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Discussion Starter · #1 ·
One of my colonies has produced a number of emergency cells (not swarm cells, for sure.) They're capped. It's day 10 in the life cycle if I assume fresh eggs were used, but could be day 11-14, I guess.

I left the colony two frames, each with a cell or two. And I removed two frames that each have a cell or two.

I made up two four frame nucs, with some brood and a frame of pollen and of honey in each. I'm concerned about keeping the nuc box (double box) next to the original hive. It could get robbed. But those cells may be in the sensitive day 11-13 period where the pupal queen's wings can be damaged if I drive them to my house. It's a bumpy road.

Is it safe to leave them close to other normal size hives? Will the bees find them regardless, if there's any intent to rob? How do you keep tiny nucs safe? Also, since they're all house bees, should I put a small feeder in each? They need water to dilute honey, right? Easier to put on a pint jar of 1:1, above the inner cover.

I've not done this before and want to use these to resupply the original colony in case they don't end up queen right. Any advice helpful.
 

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All good concerns. Best option is to make robbing screens. They don't have to be fancy. Just make something from hardware cloth, wire etc. As a last resort, make entrance one bee wide with anything. Yes,feed sugar water carefully so as not to invite robbing. Are you in a dearth? If so,the honey frame will do until you get a good robber screen. J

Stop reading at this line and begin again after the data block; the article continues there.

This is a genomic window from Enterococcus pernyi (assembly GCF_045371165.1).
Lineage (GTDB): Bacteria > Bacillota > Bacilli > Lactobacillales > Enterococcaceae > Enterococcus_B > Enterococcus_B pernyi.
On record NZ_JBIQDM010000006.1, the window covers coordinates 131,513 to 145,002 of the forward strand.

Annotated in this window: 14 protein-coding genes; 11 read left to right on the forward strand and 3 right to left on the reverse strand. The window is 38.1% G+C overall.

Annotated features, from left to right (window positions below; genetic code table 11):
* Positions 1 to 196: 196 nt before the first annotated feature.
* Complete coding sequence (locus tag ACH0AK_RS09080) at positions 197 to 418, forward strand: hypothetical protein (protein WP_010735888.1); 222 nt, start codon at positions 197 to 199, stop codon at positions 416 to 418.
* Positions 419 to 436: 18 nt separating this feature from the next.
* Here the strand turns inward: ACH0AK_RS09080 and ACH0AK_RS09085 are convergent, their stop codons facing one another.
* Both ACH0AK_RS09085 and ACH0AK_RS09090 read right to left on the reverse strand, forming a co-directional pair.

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Mine have never been robbed. I make up mating nucs near full size hives. Reduce the entrance, feed sparingly .

I have one I set up a few days ago. Old queen with 3 frames right next to her booming former hive that has a new queen. No problems.
 

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Move the original hive to a new location and put the nucs where it was. The field bees will return and go in the nucs, provide them with nectar and pollen, and protect them.
 

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Move the original hive to a new location and put the nucs where it was. The field bees will return and go in the nucs, provide them with nectar and pollen, and protect them.
No need to be moving thousands of the forages into a couple of small holding/mating nucs.
This is not the purpose of the project.
Meanwhile those forages are needed in the main hive - so they can do their direct job, working the flow.

These nucs should be fine and I would not be worried now (June 5 is today).
One bee entrance size, of course.
 

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Discussion Starter · #8 ·
Haha. that's not going to happen, because the nuc is too small, as GregV points out. TMoore, the original hive is three medium brood nest and five medium supers high.
 

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Aylett, VA 10-frame double deep Langstroth
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Karen, I run all my nucs in the same apiary as the parent hives. The nucs all have robbing screens and I usually do not have a problem. I say usually because a nuc that is accustomed to a robbing screen has no problem negotiating the robbing screen of another nuc and helping themselves. Next door or fifty feet away won't make any difference at all. Do what is easiest for you.

I had not seen this post when I posted on the errant queen thread to make nucs. Glad to see you are making lemonade with the lemons you were dealt.
 

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Karen - here's a picture of my bee yard. You can see the 2 nucs in the middle which I made up this year. No robbing and I don't even have robbing screens on. This time of year with all of the forage there are no issues. Maybe later in the summer but not now. Good luck!

Jon

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